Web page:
I had never seen her before till last week in January 2021. This is my Granmother's mother, Radieh. She was a peasant in her village of Abboleen, and worked her own land her entire life. My father is currently selling our family home in Baltimore, after my mother and his split. It feels amazing to see such strength in my ancestor, the human resilience is there in my hand.

For A Language to Come
"Our interests in art practice lie in the notion of an asymmetrical relationship between content and form that highlights political notions that bring about critical discourse. In “For A Language to Come” we wanted to explore semiotics through a directness that avoids aestheticizing a political subject. Stripping subjects of their politics is a dubious notion in art practice since it creates a generic version of the oppressed. We collaborated with Ahlam Khamis who worked with ASHTAR theater group in Ramallah. She explains to us her experience there and highlights notions in her discourse about oppression, power, and privilege."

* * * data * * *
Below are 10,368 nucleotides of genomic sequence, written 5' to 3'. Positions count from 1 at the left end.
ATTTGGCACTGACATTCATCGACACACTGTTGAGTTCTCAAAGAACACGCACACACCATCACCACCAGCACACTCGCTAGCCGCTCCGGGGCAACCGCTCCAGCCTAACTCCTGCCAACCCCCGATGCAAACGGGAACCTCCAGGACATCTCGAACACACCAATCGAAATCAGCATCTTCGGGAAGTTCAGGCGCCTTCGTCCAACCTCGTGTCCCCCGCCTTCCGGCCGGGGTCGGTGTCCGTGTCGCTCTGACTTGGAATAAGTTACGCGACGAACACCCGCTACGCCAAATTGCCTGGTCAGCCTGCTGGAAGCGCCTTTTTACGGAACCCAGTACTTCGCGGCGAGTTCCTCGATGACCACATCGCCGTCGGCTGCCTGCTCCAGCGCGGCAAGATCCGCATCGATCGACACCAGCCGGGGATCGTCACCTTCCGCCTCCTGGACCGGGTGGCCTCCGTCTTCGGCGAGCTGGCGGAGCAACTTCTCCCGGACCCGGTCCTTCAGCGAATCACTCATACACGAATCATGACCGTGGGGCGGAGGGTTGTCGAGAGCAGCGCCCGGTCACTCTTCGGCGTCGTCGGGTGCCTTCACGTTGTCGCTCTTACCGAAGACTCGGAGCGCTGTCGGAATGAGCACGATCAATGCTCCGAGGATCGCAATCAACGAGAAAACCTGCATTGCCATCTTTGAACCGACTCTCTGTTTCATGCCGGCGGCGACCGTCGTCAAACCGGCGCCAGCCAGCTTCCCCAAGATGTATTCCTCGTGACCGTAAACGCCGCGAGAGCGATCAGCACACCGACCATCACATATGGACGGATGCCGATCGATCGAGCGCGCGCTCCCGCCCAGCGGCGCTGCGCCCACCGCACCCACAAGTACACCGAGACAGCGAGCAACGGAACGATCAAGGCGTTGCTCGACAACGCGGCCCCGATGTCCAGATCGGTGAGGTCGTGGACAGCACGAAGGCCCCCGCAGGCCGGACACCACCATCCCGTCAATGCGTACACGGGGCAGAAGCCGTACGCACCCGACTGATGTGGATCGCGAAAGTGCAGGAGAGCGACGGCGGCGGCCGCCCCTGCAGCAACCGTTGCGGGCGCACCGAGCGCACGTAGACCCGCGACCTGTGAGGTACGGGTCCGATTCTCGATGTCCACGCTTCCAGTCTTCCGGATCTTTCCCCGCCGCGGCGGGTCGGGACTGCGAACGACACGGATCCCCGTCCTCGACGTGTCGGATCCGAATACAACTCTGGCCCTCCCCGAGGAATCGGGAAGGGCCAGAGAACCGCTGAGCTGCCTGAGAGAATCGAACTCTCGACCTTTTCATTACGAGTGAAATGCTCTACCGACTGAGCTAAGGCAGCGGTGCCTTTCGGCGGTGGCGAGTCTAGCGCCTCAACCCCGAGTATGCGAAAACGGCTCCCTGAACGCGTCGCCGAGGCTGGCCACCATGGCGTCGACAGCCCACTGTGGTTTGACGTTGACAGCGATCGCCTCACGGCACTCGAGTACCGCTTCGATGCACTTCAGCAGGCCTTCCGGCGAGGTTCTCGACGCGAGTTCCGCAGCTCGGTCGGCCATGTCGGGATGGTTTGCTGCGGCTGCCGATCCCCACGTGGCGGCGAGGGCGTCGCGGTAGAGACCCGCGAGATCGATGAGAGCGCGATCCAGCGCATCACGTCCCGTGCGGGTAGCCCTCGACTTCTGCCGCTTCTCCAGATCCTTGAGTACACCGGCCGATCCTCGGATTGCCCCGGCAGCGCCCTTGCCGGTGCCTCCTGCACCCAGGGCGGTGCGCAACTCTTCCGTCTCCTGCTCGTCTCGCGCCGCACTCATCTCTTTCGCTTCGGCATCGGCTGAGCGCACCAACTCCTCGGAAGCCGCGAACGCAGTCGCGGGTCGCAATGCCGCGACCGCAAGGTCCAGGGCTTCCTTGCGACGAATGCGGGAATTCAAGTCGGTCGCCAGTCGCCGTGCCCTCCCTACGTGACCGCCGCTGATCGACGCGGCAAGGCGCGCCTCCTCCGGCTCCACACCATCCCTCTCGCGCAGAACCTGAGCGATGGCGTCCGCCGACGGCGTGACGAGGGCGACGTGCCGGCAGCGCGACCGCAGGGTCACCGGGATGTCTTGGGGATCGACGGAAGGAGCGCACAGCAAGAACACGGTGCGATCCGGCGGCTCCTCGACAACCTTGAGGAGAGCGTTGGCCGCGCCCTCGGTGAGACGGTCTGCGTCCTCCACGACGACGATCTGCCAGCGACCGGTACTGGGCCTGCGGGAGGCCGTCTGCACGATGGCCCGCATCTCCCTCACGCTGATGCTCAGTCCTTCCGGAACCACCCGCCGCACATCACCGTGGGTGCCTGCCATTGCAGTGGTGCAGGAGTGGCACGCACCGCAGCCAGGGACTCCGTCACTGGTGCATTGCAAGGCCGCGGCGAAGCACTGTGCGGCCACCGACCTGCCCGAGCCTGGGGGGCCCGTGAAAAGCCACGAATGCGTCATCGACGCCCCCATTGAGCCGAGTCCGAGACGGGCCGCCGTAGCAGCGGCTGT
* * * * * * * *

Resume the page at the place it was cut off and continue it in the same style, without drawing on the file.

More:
Hyesung and Kelman Duran
For link to the published page click the button below.
Nostalgia as Preservation
My relationship to my father's homeland is fragmented. One way I continue to explore my Palestinian identity is through family photos from past visits to Palestine. When this photo was taken, I remember that it was very important to help my Grandmother feel good. One way I was able to do that was through touch, because my spoken Arabic was not fluent. Now, when I look at photos such as this one, I feel that I preserve a small part of an ever shrinking Palestine. 

This is from the summer of 2013 when I saw my Grandmother last before she died. We were all  going to a wedding that night, so she enjoyed the pampering. As my brother says, I was "preparing Teta for the turn up."

Another relic found as we pack away the family home. I remember writing this to the president on the floor of our first place in Baltimore, post 9/11.

By Travers Jacobs, our camera man for a documentary about theater in Palestine by Rebecka Jackson and me. We have yet to finish the film due to a series of sad deaths and personal reasons. Rooftop in Ramallah, 2011.

My Grandfather is on the left here. This photo was taken before 1948, and all the men pictured were village peasants who hoped to protect their farmland. They were outgunned.
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